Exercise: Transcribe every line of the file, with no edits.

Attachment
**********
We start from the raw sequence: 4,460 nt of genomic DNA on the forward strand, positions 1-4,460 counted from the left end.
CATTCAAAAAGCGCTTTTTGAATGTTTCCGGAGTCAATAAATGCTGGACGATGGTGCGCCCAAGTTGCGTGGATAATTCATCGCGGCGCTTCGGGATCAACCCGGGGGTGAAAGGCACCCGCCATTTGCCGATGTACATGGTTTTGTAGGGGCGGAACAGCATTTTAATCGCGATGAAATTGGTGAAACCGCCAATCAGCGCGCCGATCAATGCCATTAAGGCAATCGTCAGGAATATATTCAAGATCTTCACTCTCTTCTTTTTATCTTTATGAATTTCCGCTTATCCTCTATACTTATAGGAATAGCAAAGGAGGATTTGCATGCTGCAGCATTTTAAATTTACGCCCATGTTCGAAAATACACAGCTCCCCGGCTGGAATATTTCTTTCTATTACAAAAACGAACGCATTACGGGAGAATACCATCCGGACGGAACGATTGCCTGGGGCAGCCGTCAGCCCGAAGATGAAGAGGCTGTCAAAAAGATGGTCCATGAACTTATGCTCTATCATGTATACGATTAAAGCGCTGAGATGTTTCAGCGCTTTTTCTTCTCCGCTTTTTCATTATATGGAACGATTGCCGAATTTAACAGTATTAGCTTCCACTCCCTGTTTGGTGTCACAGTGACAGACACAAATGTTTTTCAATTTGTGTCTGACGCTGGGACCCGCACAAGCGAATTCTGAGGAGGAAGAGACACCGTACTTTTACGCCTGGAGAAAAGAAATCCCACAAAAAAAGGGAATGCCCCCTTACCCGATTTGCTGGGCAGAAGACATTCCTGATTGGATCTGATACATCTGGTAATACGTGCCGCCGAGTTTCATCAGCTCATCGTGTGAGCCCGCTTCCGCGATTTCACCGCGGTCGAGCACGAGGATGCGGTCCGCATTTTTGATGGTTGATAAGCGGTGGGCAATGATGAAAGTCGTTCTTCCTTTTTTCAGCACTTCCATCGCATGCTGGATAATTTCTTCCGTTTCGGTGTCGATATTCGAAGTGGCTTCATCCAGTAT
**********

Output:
We start from the raw sequence: 4,460 nt of genomic DNA on the forward strand, positions 1-4,460 counted from the left end.
CATTCAAAAAGCGCTTTTTGAATGTTTCCGGAGTCAATAAATGCTGGACGATGGTGCGCCCAAGTTGCGTGGATAATTCATCGCGGCGCTTCGGGATCAACCCGGGGGTGAAAGGCACCCGCCATTTGCCGATGTACATGGTTTTGTAGGGGCGGAACAGCATTTTAATCGCGATGAAATTGGTGAAACCGCCAATCAGCGCGCCGATCAATGCCATTAAGGCAATCGTCAGGAATATATTCAAGATCTTCACTCTCTTCTTTTTATCTTTATGAATTTCCGCTTATCCTCTATACTTATAGGAATAGCAAAGGAGGATTTGCATGCTGCAGCATTTTAAATTTACGCCCATGTTCGAAAATACACAGCTCCCCGGCTGGAATATTTCTTTCTATTACAAAAACGAACGCATTACGGGAGAATACCATCCGGACGGAACGATTGCCTGGGGCAGCCGTCAGCCCGAAGATGAAGAGGCTGTCAAAAAGATGGTCCATGAACTTATGCTCTATCATGTATACGATTAAAGCGCTGAGATGTTTCAGCGCTTTTTCTTCTCCGCTTTTTCATTATATGGAACGATTGCCGAATTTAACAGTATTAGCTTCCACTCCCTGTTTGGTGTCACAGTGACAGACACAAATGTTTTTCAATTTGTGTCTGACGCTGGGACCCGCACAAGCGAATTCTGAGGAGGAAGAGACACCGTACTTTTACGCCTGGAGAAAAGAAATCCCACAAAAAAAGGGAATGCCCCCTTACCCGATTTGCTGGGCAGAAGACATTCCTGATTGGATCTGATACATCTGGTAATACGTGCCGCCGAGTTTCATCAGCTCATCGTGTGAGCCCGCTTCCGCGATTTCACCGCGGTCGAGCACGAGGATGCGGTCCGCATTTTTGATGGTTGATAAGCGGTGGGCAATGATGAAAGTCGTTCTTCCTTTTTTCAGCACTTCCATCGCATGCTGGATAATTTCTTCCGTTTCGGTGTCGATATTCGAAGTGGCTTCATCCAGTAT